The Private Galaxy

Private brands are exploding amid inflation. Sixty-one percent of consumers said they switched to private label when their budgets are tight – a 5% increase from just one year ago. Private brands have held a consistent 13% dollar share but are making positive gains in almost every category for both dollars and units sold. Some of the categories suffering a bit include frozen pretzels, ice pop novelties, and frozen dips.


One Giant Leap for Wellbeing

Why do we snack? Why eschew traditional meals? Taste and flavor continue to rule the day, but wellbeing is rapidly rising, and snacks provide a satiating bit of literal comfort food that also makes people feel good about what they’re putting in their bodies. Consumers enjoy the control snacks offer over a larger meal. 

Here are some wellbeing stats for today’s conscientious snacker:

  • 61% want snacks that contain vitamins and minerals (+5% versus two years ago)
  • 59% expect snacks to contain additional health benefits (+4%)
  • 48% want snacks that deliver probiotic benefits (+9%)

Perhaps more surprising is that the better-for-you trend is now found in traditional snacking categories, from grain-free and protein-laden chips to plant-based jerky, ESG-minded products whose revenue is re-invested in the earth, and vegan chocolate. Product innovation continues to focus on health and no/low sugar brands are experiencing wild growth. Even allergen and sensitivity-free foods are experiencing a boon as food allergies are on the rise in America.



Furthermore, snacks that are certified free trade, promote animal wellbeing, and use upcycled materials in packaging are benefiting from the health- and eco-conscious consumer, particularly among millennials and Gen Z. Upcycled snacks experienced a whopping 35% growth year-over-year.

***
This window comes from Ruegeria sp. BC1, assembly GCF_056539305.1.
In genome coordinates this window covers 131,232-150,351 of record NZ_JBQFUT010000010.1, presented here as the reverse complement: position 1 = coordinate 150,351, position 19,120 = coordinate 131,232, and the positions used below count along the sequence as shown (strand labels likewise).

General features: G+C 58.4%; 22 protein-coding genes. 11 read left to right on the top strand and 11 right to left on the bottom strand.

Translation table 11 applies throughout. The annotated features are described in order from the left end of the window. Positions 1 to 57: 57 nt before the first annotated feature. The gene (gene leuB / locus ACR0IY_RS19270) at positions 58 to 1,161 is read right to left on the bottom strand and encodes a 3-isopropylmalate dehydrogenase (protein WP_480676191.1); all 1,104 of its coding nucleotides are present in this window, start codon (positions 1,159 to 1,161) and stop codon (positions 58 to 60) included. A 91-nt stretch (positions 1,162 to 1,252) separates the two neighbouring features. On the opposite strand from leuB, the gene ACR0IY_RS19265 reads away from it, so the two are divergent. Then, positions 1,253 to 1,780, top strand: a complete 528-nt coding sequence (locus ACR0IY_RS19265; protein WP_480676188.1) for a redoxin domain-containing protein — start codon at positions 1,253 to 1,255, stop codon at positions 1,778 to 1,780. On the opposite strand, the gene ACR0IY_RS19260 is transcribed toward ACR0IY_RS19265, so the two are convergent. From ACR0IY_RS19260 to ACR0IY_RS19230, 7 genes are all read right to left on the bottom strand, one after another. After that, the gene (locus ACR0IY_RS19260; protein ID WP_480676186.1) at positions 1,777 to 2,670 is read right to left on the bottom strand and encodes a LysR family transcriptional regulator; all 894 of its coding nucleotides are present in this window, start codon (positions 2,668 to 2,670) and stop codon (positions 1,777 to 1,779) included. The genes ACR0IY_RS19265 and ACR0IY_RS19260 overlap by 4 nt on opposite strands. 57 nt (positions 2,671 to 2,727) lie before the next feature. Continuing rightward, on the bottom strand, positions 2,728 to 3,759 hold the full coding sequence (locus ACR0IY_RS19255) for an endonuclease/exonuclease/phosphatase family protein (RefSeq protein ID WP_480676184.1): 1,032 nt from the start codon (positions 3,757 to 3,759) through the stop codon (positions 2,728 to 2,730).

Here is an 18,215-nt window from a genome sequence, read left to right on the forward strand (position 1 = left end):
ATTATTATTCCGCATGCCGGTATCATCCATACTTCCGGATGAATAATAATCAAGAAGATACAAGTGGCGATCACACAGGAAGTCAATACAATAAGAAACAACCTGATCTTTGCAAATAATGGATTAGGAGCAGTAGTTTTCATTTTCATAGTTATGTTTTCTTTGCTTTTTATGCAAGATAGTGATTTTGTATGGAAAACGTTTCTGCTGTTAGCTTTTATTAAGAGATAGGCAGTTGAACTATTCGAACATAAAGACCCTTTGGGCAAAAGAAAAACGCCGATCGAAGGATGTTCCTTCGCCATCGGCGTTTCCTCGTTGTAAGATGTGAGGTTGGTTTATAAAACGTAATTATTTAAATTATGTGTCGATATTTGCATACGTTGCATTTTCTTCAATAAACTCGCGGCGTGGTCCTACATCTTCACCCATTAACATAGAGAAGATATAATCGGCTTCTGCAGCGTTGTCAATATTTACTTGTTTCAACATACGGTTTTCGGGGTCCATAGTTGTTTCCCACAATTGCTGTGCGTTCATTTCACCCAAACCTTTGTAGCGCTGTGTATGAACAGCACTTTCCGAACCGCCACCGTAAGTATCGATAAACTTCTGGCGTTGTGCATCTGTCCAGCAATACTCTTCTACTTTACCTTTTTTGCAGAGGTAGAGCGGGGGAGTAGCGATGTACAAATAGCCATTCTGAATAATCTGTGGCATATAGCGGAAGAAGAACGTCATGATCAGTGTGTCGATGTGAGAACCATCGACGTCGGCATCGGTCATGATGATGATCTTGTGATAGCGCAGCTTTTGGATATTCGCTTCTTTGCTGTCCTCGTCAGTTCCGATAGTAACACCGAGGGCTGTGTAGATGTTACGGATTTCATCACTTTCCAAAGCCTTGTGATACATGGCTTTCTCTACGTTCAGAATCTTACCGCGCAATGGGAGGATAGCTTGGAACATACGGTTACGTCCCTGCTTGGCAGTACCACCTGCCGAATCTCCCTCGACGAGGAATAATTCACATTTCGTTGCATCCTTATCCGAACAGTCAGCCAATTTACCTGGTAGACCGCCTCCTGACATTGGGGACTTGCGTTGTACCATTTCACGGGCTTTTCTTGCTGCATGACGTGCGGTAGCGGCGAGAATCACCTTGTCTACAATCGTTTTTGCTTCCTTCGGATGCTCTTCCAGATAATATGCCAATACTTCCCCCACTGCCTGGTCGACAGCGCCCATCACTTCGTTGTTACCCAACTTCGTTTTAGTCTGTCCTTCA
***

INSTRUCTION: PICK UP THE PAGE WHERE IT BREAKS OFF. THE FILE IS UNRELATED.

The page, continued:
Nootropic snack sales are up 26% year-over-year. Removing preservatives also means fresh snacking, commonly found in plant-based snack packs. 


Snacking at the Speed of Licensing

Licensing is a $261 billion global business and the U.S. accounts for half of it. Food accounts for 11% of licensors and almost $20 billion in revenue. Global sales of licensed food and beverages enjoyed a 12.1% increase from 2019 – 2021, a truly remarkable number considering how the pandemic, supply chain malfunctions, and inflationary pricing have affected the average consumer. 

Influencer and creator partnerships are massive. Sites like Etsy, D-Pop, Instagram, and certainly TikTok are rife areas for entrepreneurs, food creators, and brands as everyone benefits from the right viral video or hot take at the right time. From Taco Bell to pink sauce, no one knows how or even exactly why some brands, flavors, and foods explode like they do via TikTok, but you can’t get a piece of the action without spending some time in these non-traditional outlets for snacking.


Snacking to Infinity and Beyond

Snacking is going digital. And virtual. Definitely meta. Digital lands such as The Sandbox, Roblox, Fortnite, and more provide brands an opportunity to reach rabid fandoms of popular games and concepts. Phigital products – a new portmanteau for the snacking hoi polloi – offer digital products with physical brand purchases or vice versa. Younger consumers look for brands they trust in the metaverse while many brands look to gamification and mass events via Discord and other media to help launch new products and visions.

Popular food brands in the metaverse include Pringles, Slim Jim, Oreo, Cheetos, and more. Wyatt warned that brands need to “validate opportunities and/or measure success within the metaverse” to truly make investment worthwhile. Future opportunities will abound as the metaverse becomes more accessible and the steady pace of technology continues to reach the average (and younger) consumer.


For more information, the full webinar slideshow can be found here.